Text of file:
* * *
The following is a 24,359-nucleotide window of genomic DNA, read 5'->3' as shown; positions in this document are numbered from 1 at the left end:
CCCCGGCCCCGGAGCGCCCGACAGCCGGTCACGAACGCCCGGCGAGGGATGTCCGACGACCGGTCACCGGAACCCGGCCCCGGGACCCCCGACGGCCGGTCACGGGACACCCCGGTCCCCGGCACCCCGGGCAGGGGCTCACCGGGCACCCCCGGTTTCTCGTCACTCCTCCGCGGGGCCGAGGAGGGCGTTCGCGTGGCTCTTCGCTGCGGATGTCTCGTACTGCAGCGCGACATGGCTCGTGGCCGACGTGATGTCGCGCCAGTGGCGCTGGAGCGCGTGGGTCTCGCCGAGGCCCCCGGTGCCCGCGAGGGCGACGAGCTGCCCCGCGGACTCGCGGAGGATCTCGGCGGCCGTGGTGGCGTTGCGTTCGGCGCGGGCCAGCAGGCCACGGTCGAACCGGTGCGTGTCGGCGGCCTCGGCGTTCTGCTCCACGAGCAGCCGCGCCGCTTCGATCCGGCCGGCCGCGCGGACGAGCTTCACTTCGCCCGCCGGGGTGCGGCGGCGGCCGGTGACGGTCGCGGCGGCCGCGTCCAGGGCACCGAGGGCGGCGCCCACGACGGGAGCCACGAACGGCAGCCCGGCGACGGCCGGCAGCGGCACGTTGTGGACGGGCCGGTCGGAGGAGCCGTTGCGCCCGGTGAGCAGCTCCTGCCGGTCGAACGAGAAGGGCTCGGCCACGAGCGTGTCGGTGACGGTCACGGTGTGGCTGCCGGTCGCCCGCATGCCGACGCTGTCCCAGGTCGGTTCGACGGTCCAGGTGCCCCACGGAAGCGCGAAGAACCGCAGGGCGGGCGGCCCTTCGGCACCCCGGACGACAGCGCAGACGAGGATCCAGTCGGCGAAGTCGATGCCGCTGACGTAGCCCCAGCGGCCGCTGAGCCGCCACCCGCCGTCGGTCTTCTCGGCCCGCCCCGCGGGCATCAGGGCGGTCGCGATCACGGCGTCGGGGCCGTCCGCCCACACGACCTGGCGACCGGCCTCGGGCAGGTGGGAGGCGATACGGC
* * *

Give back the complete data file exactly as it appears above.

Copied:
The following is a 24,359-nucleotide window of genomic DNA, read 5'->3' as shown; positions in this document are numbered from 1 at the left end:
CCCCGGCCCCGGAGCGCCCGACAGCCGGTCACGAACGCCCGGCGAGGGATGTCCGACGACCGGTCACCGGAACCCGGCCCCGGGACCCCCGACGGCCGGTCACGGGACACCCCGGTCCCCGGCACCCCGGGCAGGGGCTCACCGGGCACCCCCGGTTTCTCGTCACTCCTCCGCGGGGCCGAGGAGGGCGTTCGCGTGGCTCTTCGCTGCGGATGTCTCGTACTGCAGCGCGACATGGCTCGTGGCCGACGTGATGTCGCGCCAGTGGCGCTGGAGCGCGTGGGTCTCGCCGAGGCCCCCGGTGCCCGCGAGGGCGACGAGCTGCCCCGCGGACTCGCGGAGGATCTCGGCGGCCGTGGTGGCGTTGCGTTCGGCGCGGGCCAGCAGGCCACGGTCGAACCGGTGCGTGTCGGCGGCCTCGGCGTTCTGCTCCACGAGCAGCCGCGCCGCTTCGATCCGGCCGGCCGCGCGGACGAGCTTCACTTCGCCCGCCGGGGTGCGGCGGCGGCCGGTGACGGTCGCGGCGGCCGCGTCCAGGGCACCGAGGGCGGCGCCCACGACGGGAGCCACGAACGGCAGCCCGGCGACGGCCGGCAGCGGCACGTTGTGGACGGGCCGGTCGGAGGAGCCGTTGCGCCCGGTGAGCAGCTCCTGCCGGTCGAACGAGAAGGGCTCGGCCACGAGCGTGTCGGTGACGGTCACGGTGTGGCTGCCGGTCGCCCGCATGCCGACGCTGTCCCAGGTCGGTTCGACGGTCCAGGTGCCCCACGGAAGCGCGAAGAACCGCAGGGCGGGCGGCCCTTCGGCACCCCGGACGACAGCGCAGACGAGGATCCAGTCGGCGAAGTCGATGCCGCTGACGTAGCCCCAGCGGCCGCTGAGCCGCCACCCGCCGTCGGTCTTCTCGGCCCGCCCCGCGGGCATCAGGGCGGTCGCGATCACGGCGTCGGGGCCGTCCGCCCACACGACCTGGCGACCGGCCTCGGGCAGGTGGGAGGCGATACGGC